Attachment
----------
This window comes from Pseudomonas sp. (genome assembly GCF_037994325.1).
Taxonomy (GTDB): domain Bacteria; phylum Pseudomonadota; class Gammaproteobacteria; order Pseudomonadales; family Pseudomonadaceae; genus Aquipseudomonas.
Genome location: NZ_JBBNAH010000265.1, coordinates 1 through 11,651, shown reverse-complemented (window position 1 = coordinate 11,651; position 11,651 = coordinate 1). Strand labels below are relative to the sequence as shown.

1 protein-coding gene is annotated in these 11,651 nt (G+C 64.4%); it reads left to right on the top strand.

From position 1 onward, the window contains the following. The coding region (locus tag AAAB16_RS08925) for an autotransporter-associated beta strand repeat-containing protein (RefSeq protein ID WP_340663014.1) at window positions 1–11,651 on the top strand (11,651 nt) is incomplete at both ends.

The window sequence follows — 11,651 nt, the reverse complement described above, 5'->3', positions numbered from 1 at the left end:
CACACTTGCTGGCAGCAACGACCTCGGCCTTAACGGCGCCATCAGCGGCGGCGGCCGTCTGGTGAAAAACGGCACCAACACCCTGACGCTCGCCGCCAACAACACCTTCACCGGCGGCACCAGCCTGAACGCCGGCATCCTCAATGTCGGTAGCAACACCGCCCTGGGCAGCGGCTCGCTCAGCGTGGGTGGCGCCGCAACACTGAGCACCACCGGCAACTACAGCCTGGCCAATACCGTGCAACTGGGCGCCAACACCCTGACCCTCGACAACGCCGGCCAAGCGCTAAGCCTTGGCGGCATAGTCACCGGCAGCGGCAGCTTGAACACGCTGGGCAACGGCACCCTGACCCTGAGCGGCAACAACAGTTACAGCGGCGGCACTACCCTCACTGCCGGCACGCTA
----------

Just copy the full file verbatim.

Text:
This window comes from Pseudomonas sp. (genome assembly GCF_037994325.1).
Taxonomy (GTDB): domain Bacteria; phylum Pseudomonadota; class Gammaproteobacteria; order Pseudomonadales; family Pseudomonadaceae; genus Aquipseudomonas.
Genome location: NZ_JBBNAH010000265.1, coordinates 1 through 11,651, shown reverse-complemented (window position 1 = coordinate 11,651; position 11,651 = coordinate 1). Strand labels below are relative to the sequence as shown.

1 protein-coding gene is annotated in these 11,651 nt (G+C 64.4%); it reads left to right on the top strand.

From position 1 onward, the window contains the following. The coding region (locus tag AAAB16_RS08925) for an autotransporter-associated beta strand repeat-containing protein (RefSeq protein ID WP_340663014.1) at window positions 1–11,651 on the top strand (11,651 nt) is incomplete at both ends.

The window sequence follows — 11,651 nt, the reverse complement described above, 5'->3', positions numbered from 1 at the left end:
CACACTTGCTGGCAGCAACGACCTCGGCCTTAACGGCGCCATCAGCGGCGGCGGCCGTCTGGTGAAAAACGGCACCAACACCCTGACGCTCGCCGCCAACAACACCTTCACCGGCGGCACCAGCCTGAACGCCGGCATCCTCAATGTCGGTAGCAACACCGCCCTGGGCAGCGGCTCGCTCAGCGTGGGTGGCGCCGCAACACTGAGCACCACCGGCAACTACAGCCTGGCCAATACCGTGCAACTGGGCGCCAACACCCTGACCCTCGACAACGCCGGCCAAGCGCTAAGCCTTGGCGGCATAGTCACCGGCAGCGGCAGCTTGAACACGCTGGGCAACGGCACCCTGACCCTGAGCGGCAACAACAGTTACAGCGGCGGCACTACCCTCACTGCCGGCACGCTA